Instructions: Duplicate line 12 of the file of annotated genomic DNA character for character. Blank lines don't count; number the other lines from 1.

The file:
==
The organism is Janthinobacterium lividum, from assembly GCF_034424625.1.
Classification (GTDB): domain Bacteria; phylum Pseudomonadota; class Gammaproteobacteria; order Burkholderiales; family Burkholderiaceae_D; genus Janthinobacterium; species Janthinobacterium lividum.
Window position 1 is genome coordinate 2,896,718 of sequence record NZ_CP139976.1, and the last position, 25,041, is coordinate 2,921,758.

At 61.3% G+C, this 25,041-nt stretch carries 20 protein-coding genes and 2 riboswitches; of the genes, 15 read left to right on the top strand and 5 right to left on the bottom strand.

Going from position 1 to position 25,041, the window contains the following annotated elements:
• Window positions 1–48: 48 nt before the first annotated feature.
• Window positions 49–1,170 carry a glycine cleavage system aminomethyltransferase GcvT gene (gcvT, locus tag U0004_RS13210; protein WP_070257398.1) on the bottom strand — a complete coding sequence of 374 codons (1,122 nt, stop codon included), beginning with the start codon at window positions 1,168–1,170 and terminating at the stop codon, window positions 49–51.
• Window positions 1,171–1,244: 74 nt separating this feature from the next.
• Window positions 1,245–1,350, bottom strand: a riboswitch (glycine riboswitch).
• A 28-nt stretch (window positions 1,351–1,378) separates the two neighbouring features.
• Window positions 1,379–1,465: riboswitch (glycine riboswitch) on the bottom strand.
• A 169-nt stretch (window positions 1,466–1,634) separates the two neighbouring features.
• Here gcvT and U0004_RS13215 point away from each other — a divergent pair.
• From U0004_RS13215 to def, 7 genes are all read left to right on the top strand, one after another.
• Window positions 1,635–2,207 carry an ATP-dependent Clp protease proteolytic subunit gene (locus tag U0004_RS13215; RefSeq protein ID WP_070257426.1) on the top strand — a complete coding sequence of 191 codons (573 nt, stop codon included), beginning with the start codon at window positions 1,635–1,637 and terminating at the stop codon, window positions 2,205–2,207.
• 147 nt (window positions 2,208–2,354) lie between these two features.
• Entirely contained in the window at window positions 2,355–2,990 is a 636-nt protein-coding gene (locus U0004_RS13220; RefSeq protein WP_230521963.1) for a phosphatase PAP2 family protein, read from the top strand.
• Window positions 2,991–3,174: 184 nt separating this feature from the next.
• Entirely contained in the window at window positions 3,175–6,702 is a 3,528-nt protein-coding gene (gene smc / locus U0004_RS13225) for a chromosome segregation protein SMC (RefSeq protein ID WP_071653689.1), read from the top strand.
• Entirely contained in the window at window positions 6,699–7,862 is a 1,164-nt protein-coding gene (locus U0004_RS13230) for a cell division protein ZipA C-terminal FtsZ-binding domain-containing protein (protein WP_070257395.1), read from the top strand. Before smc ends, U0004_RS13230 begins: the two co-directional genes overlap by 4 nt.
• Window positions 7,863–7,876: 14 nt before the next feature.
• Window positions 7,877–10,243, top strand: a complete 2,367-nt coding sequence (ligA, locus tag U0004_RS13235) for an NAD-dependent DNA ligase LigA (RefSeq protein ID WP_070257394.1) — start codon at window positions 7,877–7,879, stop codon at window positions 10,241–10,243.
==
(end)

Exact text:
• A 169-nt stretch (window positions 1,466–1,634) separates the two neighbouring features.